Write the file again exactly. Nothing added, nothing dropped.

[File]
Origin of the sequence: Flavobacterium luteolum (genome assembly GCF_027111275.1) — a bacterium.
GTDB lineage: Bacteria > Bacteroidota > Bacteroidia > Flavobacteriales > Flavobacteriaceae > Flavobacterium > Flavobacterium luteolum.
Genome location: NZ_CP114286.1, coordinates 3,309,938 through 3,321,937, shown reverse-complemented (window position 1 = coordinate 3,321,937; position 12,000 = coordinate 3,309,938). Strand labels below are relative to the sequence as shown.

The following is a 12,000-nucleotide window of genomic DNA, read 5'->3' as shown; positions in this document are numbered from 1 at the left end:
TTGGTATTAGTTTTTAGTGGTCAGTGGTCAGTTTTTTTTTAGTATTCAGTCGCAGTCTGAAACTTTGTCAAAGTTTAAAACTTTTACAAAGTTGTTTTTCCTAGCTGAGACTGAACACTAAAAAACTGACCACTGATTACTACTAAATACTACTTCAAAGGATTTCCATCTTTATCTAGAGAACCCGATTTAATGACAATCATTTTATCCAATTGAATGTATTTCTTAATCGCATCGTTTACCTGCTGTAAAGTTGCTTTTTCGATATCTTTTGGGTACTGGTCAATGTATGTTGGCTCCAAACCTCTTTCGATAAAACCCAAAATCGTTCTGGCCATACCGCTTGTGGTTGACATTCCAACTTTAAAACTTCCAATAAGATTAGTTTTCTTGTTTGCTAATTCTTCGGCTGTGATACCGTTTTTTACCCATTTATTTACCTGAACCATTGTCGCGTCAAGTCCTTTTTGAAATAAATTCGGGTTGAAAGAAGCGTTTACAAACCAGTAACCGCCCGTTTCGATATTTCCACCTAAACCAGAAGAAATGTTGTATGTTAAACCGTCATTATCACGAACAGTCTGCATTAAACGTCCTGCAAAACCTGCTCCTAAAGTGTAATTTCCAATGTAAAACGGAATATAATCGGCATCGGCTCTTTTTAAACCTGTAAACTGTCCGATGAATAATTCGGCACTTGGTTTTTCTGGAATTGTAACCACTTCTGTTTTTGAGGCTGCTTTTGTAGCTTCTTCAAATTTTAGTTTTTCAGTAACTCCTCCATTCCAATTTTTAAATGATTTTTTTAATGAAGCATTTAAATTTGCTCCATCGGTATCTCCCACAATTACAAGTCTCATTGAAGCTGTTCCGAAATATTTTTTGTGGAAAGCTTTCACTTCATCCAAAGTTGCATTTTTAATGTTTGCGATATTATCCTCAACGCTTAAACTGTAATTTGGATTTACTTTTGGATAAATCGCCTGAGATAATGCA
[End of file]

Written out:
Origin of the sequence: Flavobacterium luteolum (genome assembly GCF_027111275.1) — a bacterium.
GTDB lineage: Bacteria > Bacteroidota > Bacteroidia > Flavobacteriales > Flavobacteriaceae > Flavobacterium > Flavobacterium luteolum.
Genome location: NZ_CP114286.1, coordinates 3,309,938 through 3,321,937, shown reverse-complemented (window position 1 = coordinate 3,321,937; position 12,000 = coordinate 3,309,938). Strand labels below are relative to the sequence as shown.

The following is a 12,000-nucleotide window of genomic DNA, read 5'->3' as shown; positions in this document are numbered from 1 at the left end:
TTGGTATTAGTTTTTAGTGGTCAGTGGTCAGTTTTTTTTTAGTATTCAGTCGCAGTCTGAAACTTTGTCAAAGTTTAAAACTTTTACAAAGTTGTTTTTCCTAGCTGAGACTGAACACTAAAAAACTGACCACTGATTACTACTAAATACTACTTCAAAGGATTTCCATCTTTATCTAGAGAACCCGATTTAATGACAATCATTTTATCCAATTGAATGTATTTCTTAATCGCATCGTTTACCTGCTGTAAAGTTGCTTTTTCGATATCTTTTGGGTACTGGTCAATGTATGTTGGCTCCAAACCTCTTTCGATAAAACCCAAAATCGTTCTGGCCATACCGCTTGTGGTTGACATTCCAACTTTAAAACTTCCAATAAGATTAGTTTTCTTGTTTGCTAATTCTTCGGCTGTGATACCGTTTTTTACCCATTTATTTACCTGAACCATTGTCGCGTCAAGTCCTTTTTGAAATAAATTCGGGTTGAAAGAAGCGTTTACAAACCAGTAACCGCCCGTTTCGATATTTCCACCTAAACCAGAAGAAATGTTGTATGTTAAACCGTCATTATCACGAACAGTCTGCATTAAACGTCCTGCAAAACCTGCTCCTAAAGTGTAATTTCCAATGTAAAACGGAATATAATCGGCATCGGCTCTTTTTAAACCTGTAAACTGTCCGATGAATAATTCGGCACTTGGTTTTTCTGGAATTGTAACCACTTCTGTTTTTGAGGCTGCTTTTGTAGCTTCTTCAAATTTTAGTTTTTCAGTAACTCCTCCATTCCAATTTTTAAATGATTTTTTTAATGAAGCATTTAAATTTGCTCCATCGGTATCTCCCACAATTACAAGTCTCATTGAAGCTGTTCCGAAATATTTTTTGTGGAAAGCTTTCACTTCATCCAAAGTTGCATTTTTAATGTTTGCGATATTATCCTCAACGCTTAAACTGTAATTTGGATTTACTTTTGGATAAATCGCCTGAGATAATGCA